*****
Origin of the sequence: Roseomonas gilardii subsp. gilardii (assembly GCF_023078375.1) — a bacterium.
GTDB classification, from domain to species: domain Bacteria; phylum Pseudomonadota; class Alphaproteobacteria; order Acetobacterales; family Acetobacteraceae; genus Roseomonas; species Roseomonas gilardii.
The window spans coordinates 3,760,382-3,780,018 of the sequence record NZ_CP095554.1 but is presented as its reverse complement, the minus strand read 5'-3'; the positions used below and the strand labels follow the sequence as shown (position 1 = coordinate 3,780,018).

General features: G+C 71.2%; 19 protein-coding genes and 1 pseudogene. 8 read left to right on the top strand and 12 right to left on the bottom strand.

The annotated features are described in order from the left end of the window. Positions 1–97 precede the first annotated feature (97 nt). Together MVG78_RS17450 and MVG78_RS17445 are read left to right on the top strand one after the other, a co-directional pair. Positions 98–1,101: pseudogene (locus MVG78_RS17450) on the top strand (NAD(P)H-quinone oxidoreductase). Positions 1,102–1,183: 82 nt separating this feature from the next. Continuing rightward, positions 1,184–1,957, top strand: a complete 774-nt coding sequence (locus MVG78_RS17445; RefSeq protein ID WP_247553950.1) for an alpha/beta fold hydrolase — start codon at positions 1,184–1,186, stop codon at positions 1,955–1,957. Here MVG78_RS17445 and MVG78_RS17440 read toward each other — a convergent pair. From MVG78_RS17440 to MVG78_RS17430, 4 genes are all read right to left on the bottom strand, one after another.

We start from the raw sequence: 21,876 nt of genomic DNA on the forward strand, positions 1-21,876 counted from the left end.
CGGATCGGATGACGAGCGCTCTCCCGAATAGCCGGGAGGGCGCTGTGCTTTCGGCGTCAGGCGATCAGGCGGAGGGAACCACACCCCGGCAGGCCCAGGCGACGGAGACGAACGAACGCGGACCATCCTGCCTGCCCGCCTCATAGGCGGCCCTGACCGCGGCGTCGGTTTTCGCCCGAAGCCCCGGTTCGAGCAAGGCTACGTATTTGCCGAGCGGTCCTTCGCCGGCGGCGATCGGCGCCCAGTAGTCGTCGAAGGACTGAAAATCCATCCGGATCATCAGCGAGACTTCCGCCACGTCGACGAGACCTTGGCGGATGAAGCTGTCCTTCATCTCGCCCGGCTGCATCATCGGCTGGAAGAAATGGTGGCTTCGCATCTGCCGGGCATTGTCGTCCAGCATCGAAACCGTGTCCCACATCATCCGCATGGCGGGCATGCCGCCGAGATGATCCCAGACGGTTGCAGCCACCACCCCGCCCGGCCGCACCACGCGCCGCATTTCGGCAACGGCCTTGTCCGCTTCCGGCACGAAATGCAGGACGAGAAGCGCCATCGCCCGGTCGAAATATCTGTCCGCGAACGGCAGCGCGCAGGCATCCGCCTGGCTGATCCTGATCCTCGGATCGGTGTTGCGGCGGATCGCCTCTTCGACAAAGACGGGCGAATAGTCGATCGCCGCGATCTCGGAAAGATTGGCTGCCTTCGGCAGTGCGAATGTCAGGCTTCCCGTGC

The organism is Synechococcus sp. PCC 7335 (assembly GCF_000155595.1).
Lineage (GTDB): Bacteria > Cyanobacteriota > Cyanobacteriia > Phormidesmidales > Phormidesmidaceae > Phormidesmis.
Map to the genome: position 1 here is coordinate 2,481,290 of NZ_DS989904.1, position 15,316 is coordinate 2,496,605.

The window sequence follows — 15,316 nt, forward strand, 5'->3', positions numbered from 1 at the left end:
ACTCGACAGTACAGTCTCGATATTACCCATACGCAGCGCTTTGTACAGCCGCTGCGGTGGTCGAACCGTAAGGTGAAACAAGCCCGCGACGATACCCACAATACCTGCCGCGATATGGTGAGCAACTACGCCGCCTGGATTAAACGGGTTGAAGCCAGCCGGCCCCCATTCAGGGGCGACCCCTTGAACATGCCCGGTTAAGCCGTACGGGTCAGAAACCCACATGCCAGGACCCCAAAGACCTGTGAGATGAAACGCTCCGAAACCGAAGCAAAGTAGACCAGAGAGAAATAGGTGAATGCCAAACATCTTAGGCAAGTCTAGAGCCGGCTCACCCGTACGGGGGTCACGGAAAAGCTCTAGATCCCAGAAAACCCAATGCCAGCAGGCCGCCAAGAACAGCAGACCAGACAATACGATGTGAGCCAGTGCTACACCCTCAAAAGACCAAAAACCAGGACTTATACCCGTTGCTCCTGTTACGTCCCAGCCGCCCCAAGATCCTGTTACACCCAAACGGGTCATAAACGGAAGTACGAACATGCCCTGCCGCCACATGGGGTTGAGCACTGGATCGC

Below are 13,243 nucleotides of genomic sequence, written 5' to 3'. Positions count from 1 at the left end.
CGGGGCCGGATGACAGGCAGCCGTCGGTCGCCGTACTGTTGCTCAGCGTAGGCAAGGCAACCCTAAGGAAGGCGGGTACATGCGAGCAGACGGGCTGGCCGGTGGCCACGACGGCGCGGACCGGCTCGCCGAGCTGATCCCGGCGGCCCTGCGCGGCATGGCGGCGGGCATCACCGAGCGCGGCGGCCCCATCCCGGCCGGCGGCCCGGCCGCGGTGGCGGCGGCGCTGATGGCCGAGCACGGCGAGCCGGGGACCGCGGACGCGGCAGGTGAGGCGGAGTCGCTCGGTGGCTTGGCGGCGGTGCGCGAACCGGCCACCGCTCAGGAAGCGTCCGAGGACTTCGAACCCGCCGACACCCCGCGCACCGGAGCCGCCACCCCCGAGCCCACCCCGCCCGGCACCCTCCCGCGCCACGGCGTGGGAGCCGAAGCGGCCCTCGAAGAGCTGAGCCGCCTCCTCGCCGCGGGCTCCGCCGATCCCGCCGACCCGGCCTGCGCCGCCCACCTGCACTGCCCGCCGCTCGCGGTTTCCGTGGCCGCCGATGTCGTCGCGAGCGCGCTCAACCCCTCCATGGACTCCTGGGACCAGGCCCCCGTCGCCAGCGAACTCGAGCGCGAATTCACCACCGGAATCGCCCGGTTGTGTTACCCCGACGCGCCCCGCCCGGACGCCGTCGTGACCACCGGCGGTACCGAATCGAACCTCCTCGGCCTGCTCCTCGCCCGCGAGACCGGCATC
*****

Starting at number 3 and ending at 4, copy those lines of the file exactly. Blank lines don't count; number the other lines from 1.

The window spans coordinates 3,760,382-3,780,018 of the sequence record NZ_CP095554.1 but is presented as its reverse complement, the minus strand read 5'-3'; the positions used below and the strand labels follow the sequence as shown (position 1 = coordinate 3,780,018).

General features: G+C 71.2%; 19 protein-coding genes and 1 pseudogene. 8 read left to right on the top strand and 12 right to left on the bottom strand.